Please use this identifier to cite or link to this item: http://hdl.handle.net/2440/108692
Type: Journal article
Title: Has the 'silver thread' of the criminal law lost its lustre?: the modern prosecutor as a Minister of Justice
Author: Plater, D.
Line, L.
Citation: University of Tasmania Law Review, 2012; 31(2):55-95
Publisher: University of Tasmania, Faculty of Law
Issue Date: 2012
ISSN: 0082-2108
Statement of
Responsibility: 
David Plater and Lucy Line
Abstract: The notion of the prosecuting lawyer as the impartial non-partisan ‘minister of justice’ is entrenched in both England and Australia as the ‘silver thread’ of the criminal law. However, this article suggests that this acceptance overlooks a number of fundamental questions as to the continued application of the minister of justice role. Sir Patrick Devlin in 1956 warned that a too literal application of this role risked undermining the rationale and operation of the adversarial criminal trial. Devlin’s concern remains pertinent today. The adversarial criminal trial remains the method by which common law criminal justice systems ‘do justice’. The rationale of the adversarial criminal trial is that both prosecution and defence should discharge their respective roles with vigour and to the best of their ability to ensure that a trial has the greatest chance of being fair for all parties and that justice is done. The original rationale for the minister of justice role in the early 19th century was to compensate for the unequal playing field that typically existed between prosecution and defence in this period. However, the role, born from necessity and good intention, has in latter times not only lost relevance but has, in some respects, overly constrained the prosecutor and risks undermining the modern adversarial criminal trial. The role, created to promote justice, may actually serve to deny justice by rendering prosecutors unable to effectively discharge their functions. Devlin was correct in his analysis of the flaws in the minister of justice role and literal application of this role may prevent the modern prosecutor from acting as an active advocate within an adversarial system. It is contended that ultimately there is an irreconcilable tension between the notion of the prosecution as both zealous advocate and minister of justice and that more than a glib slogan is necessary to define the modern prosecutorial role.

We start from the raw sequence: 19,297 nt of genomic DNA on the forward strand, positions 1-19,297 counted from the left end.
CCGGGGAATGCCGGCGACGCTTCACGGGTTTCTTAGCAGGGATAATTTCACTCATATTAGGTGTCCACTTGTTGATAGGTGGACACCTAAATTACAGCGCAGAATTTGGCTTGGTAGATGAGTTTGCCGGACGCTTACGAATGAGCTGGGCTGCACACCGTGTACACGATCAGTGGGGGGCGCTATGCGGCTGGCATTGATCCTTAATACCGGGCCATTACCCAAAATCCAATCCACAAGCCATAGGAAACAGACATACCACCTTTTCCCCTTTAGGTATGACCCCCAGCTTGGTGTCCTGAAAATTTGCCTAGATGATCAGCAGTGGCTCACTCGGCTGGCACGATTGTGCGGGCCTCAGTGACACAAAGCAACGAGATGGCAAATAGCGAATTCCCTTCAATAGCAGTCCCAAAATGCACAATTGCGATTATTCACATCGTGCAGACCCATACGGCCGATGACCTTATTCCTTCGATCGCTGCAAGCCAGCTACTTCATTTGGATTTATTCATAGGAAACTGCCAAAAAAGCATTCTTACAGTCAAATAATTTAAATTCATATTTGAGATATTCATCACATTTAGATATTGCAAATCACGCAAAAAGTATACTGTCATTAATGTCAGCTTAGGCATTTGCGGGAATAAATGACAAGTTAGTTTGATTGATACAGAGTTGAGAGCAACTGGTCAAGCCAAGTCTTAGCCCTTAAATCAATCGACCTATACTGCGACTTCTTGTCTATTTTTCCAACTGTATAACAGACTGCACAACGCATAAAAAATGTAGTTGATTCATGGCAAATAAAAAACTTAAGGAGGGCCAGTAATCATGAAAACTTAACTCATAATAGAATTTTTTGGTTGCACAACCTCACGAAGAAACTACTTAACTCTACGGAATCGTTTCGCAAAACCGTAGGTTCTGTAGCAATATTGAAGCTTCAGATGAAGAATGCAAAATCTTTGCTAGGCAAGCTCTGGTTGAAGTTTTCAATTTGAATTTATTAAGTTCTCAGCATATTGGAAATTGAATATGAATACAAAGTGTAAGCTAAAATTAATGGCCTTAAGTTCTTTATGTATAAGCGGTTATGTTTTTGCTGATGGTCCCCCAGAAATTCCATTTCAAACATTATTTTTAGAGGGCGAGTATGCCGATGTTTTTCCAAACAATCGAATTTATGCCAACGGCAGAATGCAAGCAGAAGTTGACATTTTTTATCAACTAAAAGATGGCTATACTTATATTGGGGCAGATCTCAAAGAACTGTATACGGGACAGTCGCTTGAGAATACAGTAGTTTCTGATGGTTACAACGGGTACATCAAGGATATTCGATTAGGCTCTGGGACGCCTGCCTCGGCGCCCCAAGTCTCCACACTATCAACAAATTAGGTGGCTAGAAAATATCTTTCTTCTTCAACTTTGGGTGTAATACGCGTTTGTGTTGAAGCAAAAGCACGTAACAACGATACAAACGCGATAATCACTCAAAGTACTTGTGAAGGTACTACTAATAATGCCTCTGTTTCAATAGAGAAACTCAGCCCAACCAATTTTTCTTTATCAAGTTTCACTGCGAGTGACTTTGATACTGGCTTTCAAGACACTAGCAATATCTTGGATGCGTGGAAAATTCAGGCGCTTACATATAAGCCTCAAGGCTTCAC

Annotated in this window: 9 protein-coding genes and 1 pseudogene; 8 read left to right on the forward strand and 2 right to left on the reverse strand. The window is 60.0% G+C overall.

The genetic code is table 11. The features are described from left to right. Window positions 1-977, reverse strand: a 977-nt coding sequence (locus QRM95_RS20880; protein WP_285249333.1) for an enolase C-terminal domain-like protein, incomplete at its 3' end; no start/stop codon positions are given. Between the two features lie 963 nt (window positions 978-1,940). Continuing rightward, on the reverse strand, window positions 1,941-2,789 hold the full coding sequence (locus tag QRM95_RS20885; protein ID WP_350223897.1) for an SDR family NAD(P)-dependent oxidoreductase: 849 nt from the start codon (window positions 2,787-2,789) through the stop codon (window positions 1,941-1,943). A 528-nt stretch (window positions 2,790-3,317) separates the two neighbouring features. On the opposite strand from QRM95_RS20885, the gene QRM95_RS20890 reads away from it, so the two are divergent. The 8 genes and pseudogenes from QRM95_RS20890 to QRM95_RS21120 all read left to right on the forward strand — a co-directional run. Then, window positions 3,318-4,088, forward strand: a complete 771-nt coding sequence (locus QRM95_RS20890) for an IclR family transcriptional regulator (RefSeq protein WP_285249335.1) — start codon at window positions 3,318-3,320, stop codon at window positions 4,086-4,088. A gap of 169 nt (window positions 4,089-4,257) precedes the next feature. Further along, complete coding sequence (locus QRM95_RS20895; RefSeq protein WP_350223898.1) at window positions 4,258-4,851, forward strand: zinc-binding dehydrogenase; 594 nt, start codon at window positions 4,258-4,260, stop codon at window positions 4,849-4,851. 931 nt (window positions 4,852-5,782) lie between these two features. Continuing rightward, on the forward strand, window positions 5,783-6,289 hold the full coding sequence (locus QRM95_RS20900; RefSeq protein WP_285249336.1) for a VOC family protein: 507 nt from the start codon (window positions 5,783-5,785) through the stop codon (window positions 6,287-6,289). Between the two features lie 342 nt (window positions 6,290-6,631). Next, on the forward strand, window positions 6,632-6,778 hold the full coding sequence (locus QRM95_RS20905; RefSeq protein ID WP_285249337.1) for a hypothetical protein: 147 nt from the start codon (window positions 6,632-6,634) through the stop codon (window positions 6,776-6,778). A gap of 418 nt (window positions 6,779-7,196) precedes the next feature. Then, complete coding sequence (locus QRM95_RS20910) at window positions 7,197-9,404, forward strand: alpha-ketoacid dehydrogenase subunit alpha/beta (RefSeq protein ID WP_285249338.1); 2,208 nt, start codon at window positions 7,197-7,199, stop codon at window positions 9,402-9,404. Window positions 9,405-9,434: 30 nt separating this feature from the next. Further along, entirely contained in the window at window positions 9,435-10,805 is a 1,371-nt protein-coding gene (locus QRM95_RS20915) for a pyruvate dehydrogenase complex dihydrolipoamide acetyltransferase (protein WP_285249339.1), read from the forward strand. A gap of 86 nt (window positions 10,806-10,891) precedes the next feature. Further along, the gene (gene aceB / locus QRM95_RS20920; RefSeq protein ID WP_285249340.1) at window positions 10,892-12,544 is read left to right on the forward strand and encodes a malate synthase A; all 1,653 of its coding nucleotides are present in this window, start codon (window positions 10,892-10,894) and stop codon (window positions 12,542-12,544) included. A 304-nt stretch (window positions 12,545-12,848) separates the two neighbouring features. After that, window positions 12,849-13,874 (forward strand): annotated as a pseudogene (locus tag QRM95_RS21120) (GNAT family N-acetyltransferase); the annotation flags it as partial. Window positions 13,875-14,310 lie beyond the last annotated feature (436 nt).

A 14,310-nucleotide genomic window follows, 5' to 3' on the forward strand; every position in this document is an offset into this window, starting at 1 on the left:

Keywords: Criminal law; legal profession; prosecutions
Rights: © Law School, University of Tasmania 2012
RMID: 0030055708
Published version: http://www.utas.edu.au/law/publications/university-of-tasmania-law-review
Appears in Collections:Law publications

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